#665: Spoiler Warning – Coming in July: The Mysterious Affair at Styles (1920) by Agatha Christie + Agatha Cryptic: Poirot Edition

Mysterious Affairs at Styles

We’ve discussed The Eye of Osiris (1911) by R. Austin Freeman in spoiler-rich detail, so it’s time to make new plans.

Well, it’s been 100 years since the publication of Agatha Christie’s debut, and since there’s no Bodies from the Library this year, where else are we gonna get a chance to discuss it?  So, yes, in July there will be posted on here a spoiler-rich deconstruction of The Mysterious Affair at Styles (1920).  If you haven’t read it, what more motivation do you need?

Oh, you do need more motivation?  Well, how about the fact that I’m going to be joined in this by Moira of Clothes in Books and — since we couldn’t very well do it without him — Brad of AhSweetMysteryBlogNow you’re interested, eh?  So get reading, and we’ll see you in July for the nerding out.

But wait, there’s more!

With so many GAD bloggers doing their bit to provide distraction in these unsettling times — Puzzle Doctor has lived up to his name, Kate wrote a quiz, John has been foxing us with anagrams, Brad’s writing a novel — I thought it was about time I pulled my weight, and so I’ve written an Agatha Christie-themed crossword. I would have gotten it to you sooner, but I didn’t like the layouts proposed by the various online makers, so had to construct the grid myself.  Here it is:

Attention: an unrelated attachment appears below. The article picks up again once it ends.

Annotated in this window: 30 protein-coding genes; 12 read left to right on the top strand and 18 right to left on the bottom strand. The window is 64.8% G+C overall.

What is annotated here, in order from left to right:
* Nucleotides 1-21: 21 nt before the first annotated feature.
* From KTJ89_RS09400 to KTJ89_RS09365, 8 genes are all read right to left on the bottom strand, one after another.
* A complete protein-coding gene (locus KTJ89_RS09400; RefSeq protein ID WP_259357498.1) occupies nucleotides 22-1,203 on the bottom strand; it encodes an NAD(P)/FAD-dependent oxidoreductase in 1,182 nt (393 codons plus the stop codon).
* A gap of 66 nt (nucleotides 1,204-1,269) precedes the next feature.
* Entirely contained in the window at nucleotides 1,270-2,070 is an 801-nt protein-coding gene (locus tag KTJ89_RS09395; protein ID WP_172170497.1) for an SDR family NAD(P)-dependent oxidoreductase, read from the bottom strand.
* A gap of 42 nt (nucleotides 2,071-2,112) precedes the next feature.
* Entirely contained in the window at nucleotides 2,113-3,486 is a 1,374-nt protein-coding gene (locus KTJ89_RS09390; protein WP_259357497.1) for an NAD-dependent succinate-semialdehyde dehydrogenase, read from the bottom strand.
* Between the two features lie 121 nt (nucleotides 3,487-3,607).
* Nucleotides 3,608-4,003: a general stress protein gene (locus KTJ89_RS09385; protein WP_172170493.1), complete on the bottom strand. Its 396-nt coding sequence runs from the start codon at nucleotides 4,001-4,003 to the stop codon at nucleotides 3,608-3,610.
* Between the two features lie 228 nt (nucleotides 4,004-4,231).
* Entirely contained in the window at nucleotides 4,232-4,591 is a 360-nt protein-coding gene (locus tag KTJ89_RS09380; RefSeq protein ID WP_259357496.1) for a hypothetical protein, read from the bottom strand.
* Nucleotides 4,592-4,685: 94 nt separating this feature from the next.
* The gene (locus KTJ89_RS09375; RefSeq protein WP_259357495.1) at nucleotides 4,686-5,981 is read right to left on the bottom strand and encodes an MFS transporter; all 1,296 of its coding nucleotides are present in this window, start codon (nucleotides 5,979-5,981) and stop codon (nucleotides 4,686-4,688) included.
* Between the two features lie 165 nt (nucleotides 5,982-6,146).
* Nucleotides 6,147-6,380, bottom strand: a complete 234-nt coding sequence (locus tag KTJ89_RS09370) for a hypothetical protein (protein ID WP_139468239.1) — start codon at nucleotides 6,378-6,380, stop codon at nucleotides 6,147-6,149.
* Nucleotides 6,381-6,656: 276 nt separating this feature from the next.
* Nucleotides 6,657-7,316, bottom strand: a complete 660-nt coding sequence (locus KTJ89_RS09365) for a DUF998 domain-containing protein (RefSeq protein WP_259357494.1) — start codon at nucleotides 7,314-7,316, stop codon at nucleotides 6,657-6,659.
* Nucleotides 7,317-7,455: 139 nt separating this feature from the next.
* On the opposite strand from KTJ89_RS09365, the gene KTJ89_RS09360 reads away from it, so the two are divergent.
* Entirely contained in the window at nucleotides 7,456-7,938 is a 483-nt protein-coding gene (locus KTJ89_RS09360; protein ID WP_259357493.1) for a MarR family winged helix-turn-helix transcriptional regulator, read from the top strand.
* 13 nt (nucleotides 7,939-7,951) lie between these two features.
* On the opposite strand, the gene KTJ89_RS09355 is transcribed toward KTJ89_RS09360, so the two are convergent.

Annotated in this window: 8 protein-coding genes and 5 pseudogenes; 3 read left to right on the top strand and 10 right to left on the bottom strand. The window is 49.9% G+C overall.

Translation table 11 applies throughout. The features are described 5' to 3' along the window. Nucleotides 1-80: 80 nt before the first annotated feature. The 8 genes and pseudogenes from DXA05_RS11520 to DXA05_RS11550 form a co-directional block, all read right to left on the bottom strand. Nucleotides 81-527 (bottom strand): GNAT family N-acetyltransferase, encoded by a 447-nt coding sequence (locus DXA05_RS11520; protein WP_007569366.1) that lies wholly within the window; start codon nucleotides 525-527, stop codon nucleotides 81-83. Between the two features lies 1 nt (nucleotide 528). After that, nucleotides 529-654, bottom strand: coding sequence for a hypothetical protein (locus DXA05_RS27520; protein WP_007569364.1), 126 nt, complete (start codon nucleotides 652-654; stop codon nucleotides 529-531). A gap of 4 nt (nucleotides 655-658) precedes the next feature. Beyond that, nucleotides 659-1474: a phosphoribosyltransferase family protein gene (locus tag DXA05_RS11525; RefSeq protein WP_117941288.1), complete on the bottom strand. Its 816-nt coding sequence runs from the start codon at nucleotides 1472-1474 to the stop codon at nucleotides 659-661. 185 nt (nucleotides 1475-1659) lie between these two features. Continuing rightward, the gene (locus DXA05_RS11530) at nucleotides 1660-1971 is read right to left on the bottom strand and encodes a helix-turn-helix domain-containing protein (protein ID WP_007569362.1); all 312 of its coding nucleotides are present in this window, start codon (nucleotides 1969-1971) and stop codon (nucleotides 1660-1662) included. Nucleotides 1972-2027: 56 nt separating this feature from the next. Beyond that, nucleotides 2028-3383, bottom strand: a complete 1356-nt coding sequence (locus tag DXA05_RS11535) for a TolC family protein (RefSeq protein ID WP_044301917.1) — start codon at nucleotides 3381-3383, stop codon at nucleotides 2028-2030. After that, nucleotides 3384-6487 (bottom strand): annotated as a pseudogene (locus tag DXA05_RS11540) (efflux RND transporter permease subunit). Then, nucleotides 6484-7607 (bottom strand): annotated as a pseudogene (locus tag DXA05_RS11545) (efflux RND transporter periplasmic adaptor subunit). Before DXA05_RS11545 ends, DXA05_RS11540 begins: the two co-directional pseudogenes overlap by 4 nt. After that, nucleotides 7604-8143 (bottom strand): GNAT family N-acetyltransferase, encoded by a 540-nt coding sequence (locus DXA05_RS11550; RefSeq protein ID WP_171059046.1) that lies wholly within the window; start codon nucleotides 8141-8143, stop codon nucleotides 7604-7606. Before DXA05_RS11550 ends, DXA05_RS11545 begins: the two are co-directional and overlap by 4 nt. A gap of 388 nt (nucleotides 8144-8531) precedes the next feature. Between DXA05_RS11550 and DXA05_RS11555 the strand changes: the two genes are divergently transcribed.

Agatha Cryptic grid

Pictured: 463 hours’ work

The words are taken from the titles of the 38 novels and short story collections that Dame Agatha wrote featuring M. Hercule Poirot, and the clues are moderately cryptic so as to distract you for hopefully a little bit longer.  It’s not a full-scale cryptic crossword, because I’m not intelligent enough to write one of those, but it is mildly cryptic (I hope…) in the manner that I’ve learned from The Times and its quick cryptic crosswords which have provided me with much distraction and education in recent times.

As it is slightly cryptic, there’s an element of wordplay and trying to look at things in the way that I do in the clues, but I’ve also tried to vary them in difficulty (and have inevitably varied them in quality…), and please don’t get too offended if I’ve contravened any of the rules of crossword clewing: I’d say I’m a rank amateur at this, but I doubt I’m good enough to secure any sort of ranking just yet.

Times QC 1

Taught me everything I think I know…

There are 38 clues, because each book appears once, and just to mix things up I’ve excluded one Poirot book and replaced it with a non-Poirot book.  Can you identify which is missing and which has been substituted in its place?  Click here to download it without the answers included, and here for a version with the answers included on a separate page — good luck!

12 thoughts on “#665: Spoiler Warning – Coming in July: The Mysterious Affair at Styles (1920) by Agatha Christie + Agatha Cryptic: Poirot Edition